Cogshall Mango On The Tree
Image Credit: Mama Mango

When perfectly mature and ripe, the skin of a Cogshall Mango will exhibit a crimson red blush, either localized to the top of the fruit or covering it entirely against a yellow background. Depending on the amount of sun exposure, the blush may even border on a reddish-purple color. Compared to other dooryard mango cultivars, Cogshall fruit stands high on the ornamental scale.

However, it’s important to remember that a mango’s blush has nothing to do with the fruit’s ripeness. A rule of thumb to remember is that More Sun = More Blush, Less Sun = Less Blush.

Ripe & Mature Cogshall Mango With Crimson Blush
Image Credit: Mama Mango

That said, Cogshall is definitely a cultivar that we should pick and allow to ripen indoors. Doing so can help decrease common problems associated with Cogshall such as internal breakdown and jelly seed. Furthermore, I have found that ripening Cogshall indoors can also help the fruit have a more condensed flavor.

Aside from color, here are some additional tips to knowing when Cogshall Mango is ready to pick:

  • Fruit fullness & shape (shoulders are filled out)
  • How does the stem look? It’s it drying up near where it connects to the fruit?
  • Are there beads of sap present on the fruit?
  • Is the fruit’s skin beginning to stretch?
  • Is the fruit beginning to soften ever so slightly?

Cogshall Mango Disease Resistance

Cogshall Mango is moderately prone to Anthracnose. As a result, it would not be a good cultivar to grow in more humid areas and should instead be planted in drier areas, such as along the coast.

With that being said, Cogshall Mango has very good resistance to Bacterial Black Spot.

Cogshall Mango History

The first Cogshall Mango tree was planted in Pine Island, Florida, in the 1930s.

Cogshall Mango is a seedling of Haden Mango. Cogshall is also a sibling to Edward, Valencia Pride, Kent, Glenn, Spirit of 76, Bailey’s Marvel, Florigon, Cushman, and Van Dyke.

Cogshall Mango Tree For Sale

Cogshall Mango is a widely available mango cultivar. Whenever I visit local nurseries, I always find Cogshall for sale! This popularity can be attributed to its long history and favorable growth habit.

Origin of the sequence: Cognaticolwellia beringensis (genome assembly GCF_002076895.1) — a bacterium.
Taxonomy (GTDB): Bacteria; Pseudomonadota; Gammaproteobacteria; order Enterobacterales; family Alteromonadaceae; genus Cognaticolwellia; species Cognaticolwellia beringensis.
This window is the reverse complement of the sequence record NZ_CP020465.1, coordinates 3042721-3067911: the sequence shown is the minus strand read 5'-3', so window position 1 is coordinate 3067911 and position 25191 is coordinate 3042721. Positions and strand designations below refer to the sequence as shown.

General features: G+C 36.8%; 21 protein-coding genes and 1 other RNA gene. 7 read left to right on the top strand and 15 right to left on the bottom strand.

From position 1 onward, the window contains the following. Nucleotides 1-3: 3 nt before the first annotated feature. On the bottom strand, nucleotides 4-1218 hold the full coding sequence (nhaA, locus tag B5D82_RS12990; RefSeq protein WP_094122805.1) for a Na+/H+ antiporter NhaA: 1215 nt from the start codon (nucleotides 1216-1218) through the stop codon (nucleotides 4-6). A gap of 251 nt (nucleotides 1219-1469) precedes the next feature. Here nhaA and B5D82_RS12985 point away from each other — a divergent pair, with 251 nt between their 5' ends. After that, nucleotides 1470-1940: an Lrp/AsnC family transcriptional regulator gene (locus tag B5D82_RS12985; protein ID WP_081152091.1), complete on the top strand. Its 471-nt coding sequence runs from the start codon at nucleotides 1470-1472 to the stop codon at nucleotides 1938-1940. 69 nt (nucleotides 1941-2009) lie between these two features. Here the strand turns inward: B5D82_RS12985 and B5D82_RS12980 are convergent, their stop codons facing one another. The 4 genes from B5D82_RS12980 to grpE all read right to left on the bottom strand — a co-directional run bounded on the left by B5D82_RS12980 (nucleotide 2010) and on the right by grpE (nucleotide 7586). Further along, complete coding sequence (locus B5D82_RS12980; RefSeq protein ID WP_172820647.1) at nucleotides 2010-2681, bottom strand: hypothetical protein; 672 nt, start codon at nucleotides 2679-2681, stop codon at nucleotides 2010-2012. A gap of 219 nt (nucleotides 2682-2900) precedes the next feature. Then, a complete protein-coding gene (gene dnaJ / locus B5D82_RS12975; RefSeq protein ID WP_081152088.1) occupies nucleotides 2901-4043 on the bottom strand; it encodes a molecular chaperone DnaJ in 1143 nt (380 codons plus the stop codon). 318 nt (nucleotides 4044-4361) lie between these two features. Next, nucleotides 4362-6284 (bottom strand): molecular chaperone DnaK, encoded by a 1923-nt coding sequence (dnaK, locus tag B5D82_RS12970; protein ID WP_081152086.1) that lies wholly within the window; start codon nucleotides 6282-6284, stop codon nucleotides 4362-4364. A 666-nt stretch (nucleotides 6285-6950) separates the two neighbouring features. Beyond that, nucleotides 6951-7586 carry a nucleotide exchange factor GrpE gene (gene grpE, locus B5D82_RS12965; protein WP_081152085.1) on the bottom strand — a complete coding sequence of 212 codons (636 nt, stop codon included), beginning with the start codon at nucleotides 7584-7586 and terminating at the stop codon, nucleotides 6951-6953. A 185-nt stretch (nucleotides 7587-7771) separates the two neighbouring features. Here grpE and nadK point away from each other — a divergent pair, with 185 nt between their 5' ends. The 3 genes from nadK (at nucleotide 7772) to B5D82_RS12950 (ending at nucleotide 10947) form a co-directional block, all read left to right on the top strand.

With that being said, if you are unable to find one at a local nursery, your next best option is checking out Tropical Acres Farms (not sponsored). They are the only legit place online (from my experience) that you are getting exactly what you are paying for. 

They have over 300 varieties of mangos available. You can either order budwood to graft yourself or submit a grafting request to have a grafted tree created for you. They do ship!


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If you have any questions regarding anything mentioned in this grow guide, please comment them below! This way, others can also benefit from the answer to the same question. For any other questions or growing tips that you think may be helpful, feel free to use the contact form and drop me a line.

Thank you for reading! 🙂


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Matthew Rowlings

I have an Associates Degree in Biology from the University of Florida and am also an active Florida Master Gardener. I am located in Central Florida (Zone 10A) and have 6+ years of experience with growing 20+ types of tropical trees. You can learn more about me and why I started Tropical Tree Guide on my about page.